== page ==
On July 1, 2016, the United States Court of Appeals for the District of Columbia Circuit (“D.C. Circuit”) rendered an opinion affecting the return-on-equity and cost-of-service components of oil pipeline ratemaking. Specifically, the D.C. Circuit ordered FERC to either justify or amend its practice of granting income tax allowances for limited partnership pipelines, questioned FERC’s rationale in deciding what financial data should be used to calculate real rate of return on equity, and upheld FERC’s determination that a pipeline’s cost-of-service rates can already account for changes in costs associated with rate indexes. The D.C. Circuit remanded the case back to FERC on the income tax allowance and real rate of return on equity issues.
The D.C. Circuit’s opinion addressed multiple appeals brought by both shippers (the “Shippers”) on SFPP, L.P.’s (“SFPP”) pipelines, and SFPP. The Shippers’ appeal challenged FERC’s prior decision to authorize income tax allowances for limited partnership pipelines, while SFPP challenged FERC’s decision regarding real rate of return and SFPP’s rate index adjustment.
With regard to income tax allowances, the Shippers claimed that a pipeline organized as a partnership is not taxed at the entity level, and that FERC’s discounted cash flow methodology already provides for a sufficient after-tax return on equity to attract investment to the pipeline. Furthermore, the Shippers argued that the combination of the discounted cash flow return on equity and FERC’s tax allowance results in double recovery of taxes for SFPP’s partners. The D.C. Circuit agreed, finding that FERC failed to provide sufficient evidence that granting the tax allowance to oil pipelines organized as partnerships does not result in double recovery. The D.C. Circuit remanded the case back to FERC, ordering FERC to demonstrate that the allowance does not permit double recovery, remove any instances of duplicative tax recovery by adjusting the discounted cash flow return on equity, or eliminate the income tax allowances for SFPP.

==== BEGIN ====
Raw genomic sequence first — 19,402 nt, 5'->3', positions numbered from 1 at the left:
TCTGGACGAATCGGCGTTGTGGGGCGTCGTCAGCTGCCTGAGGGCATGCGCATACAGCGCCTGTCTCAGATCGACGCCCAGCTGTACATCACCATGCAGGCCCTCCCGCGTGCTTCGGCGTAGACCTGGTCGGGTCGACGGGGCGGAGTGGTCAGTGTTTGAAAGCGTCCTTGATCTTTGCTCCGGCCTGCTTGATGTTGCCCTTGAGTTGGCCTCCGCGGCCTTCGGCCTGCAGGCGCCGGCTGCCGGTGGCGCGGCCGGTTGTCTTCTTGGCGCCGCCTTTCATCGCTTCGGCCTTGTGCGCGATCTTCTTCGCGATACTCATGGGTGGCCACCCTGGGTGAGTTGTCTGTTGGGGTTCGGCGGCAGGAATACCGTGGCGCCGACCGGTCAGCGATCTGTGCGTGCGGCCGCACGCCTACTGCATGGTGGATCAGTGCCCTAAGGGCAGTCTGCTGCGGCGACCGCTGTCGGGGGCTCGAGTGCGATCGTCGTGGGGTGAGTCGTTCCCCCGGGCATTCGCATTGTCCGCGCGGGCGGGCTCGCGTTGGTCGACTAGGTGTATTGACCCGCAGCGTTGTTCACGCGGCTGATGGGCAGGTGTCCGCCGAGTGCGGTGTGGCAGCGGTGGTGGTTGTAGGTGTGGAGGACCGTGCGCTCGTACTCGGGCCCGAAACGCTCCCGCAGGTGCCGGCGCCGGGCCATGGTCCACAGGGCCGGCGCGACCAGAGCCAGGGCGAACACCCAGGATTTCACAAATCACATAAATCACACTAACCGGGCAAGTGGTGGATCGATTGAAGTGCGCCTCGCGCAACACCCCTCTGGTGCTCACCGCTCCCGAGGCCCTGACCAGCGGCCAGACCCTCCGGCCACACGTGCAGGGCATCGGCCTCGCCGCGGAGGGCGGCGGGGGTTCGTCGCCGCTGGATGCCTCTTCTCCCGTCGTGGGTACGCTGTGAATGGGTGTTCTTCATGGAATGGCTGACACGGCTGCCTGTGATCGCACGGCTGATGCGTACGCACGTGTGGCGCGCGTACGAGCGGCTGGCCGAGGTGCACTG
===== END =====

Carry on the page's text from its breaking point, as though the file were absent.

With regard to rate of return, SFPP challenged FERC’s prior decision to calculate SFPP’s real rate of return on equity based on financial data from September 2008, rather than the most recent data at the time of filing, from April 2009. SFPP argued that FERC arbitrarily departed from its established preference for relying on the most recent financial data in the record to determine a pipeline’s real rate of return on equity. While the D.C. Circuit agreed with FERC that the April 2009 data was not representative of SFPP’s long-term cost of capital, it nonetheless found that “FERC provided no reasoned explanation for its choice of the September 2008 data.” The D.C. Circuit noted that the September 2008 data yielded the lowest real return on equity of all data on the record. The D.C. Circuit remanded to FERC to provide a reasoned explanation for the financial data it used, or to use financial data for which it can provide a reasoned explanation.
Finally, SFPP challenged FERC’s prior decision on its rate index adjustment, arguing that FERC erred in failing to apply the full amount of the 2009 rate index adjustment in calculating SFPP’s rates and refunds for the period from July 1, 2009, through June 30, 2010. FERC argued in response that SFPP’s cost-of-service rates for 2008 already partially accounted for the changes in costs associated with the index increase, thus applying the full amount of the 2009 rate index adjustment would allow SFPP to double recover. The D.C. Circuit denied SFPP’s appeal on the index adjustment issue, concluding that “FERC provided sufficient justification for its decision to reduce SFPP’s 2009 index to one-quarter of the published value.”
The D.C. Circuit opinion is available here.